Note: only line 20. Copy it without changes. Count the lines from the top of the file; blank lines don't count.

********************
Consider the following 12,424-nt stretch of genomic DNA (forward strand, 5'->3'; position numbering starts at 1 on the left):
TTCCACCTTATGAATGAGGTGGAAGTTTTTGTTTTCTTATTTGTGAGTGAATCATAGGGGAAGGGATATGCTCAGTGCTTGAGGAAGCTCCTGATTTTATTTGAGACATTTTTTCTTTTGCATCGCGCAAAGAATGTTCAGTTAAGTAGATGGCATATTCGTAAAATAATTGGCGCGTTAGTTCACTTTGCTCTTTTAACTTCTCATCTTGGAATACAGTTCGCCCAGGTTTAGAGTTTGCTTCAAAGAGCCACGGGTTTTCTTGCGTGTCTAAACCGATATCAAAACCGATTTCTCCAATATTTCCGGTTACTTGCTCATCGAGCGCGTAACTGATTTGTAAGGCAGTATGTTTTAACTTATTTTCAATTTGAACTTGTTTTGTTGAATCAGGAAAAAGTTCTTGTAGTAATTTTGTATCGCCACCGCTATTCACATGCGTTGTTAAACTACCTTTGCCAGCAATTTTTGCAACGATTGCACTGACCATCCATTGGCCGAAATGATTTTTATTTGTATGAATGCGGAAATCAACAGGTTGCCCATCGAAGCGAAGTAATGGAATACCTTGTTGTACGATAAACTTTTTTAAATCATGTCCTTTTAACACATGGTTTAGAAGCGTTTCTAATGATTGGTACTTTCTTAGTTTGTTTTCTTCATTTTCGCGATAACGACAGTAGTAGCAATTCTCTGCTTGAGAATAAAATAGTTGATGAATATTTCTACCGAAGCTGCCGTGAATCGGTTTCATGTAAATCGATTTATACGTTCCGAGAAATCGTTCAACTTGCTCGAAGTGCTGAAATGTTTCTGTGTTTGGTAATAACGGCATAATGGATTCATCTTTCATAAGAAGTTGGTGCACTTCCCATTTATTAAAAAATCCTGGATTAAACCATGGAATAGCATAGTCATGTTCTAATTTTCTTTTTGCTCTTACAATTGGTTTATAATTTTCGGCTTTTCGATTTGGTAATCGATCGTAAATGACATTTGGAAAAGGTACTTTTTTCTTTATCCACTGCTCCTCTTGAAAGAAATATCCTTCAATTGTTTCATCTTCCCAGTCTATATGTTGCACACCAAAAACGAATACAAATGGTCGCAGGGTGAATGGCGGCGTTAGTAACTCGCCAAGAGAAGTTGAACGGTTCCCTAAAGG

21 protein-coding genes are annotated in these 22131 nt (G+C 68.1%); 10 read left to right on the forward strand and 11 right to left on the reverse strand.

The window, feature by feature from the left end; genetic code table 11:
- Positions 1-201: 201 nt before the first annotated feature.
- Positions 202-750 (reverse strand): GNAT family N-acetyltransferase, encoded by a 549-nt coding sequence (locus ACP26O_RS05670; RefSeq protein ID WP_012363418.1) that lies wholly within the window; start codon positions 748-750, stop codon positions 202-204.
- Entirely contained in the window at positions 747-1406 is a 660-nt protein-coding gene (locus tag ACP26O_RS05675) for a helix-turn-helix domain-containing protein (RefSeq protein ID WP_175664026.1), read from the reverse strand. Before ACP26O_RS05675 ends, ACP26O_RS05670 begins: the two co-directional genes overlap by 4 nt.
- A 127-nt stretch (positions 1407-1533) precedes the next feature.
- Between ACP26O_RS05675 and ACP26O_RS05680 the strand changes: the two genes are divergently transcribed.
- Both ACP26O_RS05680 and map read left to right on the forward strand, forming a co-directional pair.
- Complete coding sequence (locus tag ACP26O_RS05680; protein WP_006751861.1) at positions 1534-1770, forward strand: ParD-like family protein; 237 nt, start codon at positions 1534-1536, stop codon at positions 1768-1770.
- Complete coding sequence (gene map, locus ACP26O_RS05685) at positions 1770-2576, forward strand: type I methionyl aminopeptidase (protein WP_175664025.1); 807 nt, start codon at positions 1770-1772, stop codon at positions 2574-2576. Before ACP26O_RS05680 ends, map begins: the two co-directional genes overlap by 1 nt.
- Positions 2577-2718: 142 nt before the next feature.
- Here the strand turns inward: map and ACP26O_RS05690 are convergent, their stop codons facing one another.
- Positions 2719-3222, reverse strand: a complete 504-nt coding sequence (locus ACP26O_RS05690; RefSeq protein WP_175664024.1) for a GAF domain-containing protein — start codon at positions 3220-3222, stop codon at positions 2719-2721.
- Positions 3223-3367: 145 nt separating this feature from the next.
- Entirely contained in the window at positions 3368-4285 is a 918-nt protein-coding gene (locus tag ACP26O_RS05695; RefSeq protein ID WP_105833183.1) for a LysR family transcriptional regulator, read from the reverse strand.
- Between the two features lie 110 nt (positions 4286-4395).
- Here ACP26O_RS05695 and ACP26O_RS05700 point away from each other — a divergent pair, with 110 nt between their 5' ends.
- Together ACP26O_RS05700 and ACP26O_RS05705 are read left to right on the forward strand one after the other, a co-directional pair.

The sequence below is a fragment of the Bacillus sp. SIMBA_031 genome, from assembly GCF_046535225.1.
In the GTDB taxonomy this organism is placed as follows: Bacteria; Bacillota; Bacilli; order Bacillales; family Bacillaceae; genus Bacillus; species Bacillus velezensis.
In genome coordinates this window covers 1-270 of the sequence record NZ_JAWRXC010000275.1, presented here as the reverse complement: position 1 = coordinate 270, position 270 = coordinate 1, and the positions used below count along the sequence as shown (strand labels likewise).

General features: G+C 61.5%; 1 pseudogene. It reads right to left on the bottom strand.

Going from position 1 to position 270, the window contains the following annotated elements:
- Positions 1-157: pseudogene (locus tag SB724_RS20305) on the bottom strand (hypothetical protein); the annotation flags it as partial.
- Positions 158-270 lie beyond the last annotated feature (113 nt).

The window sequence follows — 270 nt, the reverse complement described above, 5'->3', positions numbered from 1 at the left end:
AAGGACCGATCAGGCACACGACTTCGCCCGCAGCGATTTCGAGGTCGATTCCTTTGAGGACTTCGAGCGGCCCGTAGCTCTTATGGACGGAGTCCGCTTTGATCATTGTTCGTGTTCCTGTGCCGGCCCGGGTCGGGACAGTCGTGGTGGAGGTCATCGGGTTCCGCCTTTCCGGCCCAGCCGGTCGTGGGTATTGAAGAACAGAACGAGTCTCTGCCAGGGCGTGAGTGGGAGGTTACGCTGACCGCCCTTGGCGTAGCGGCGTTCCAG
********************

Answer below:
- Together ACP26O_RS05700 and ACP26O_RS05705 are read left to right on the forward strand one after the other, a co-directional pair.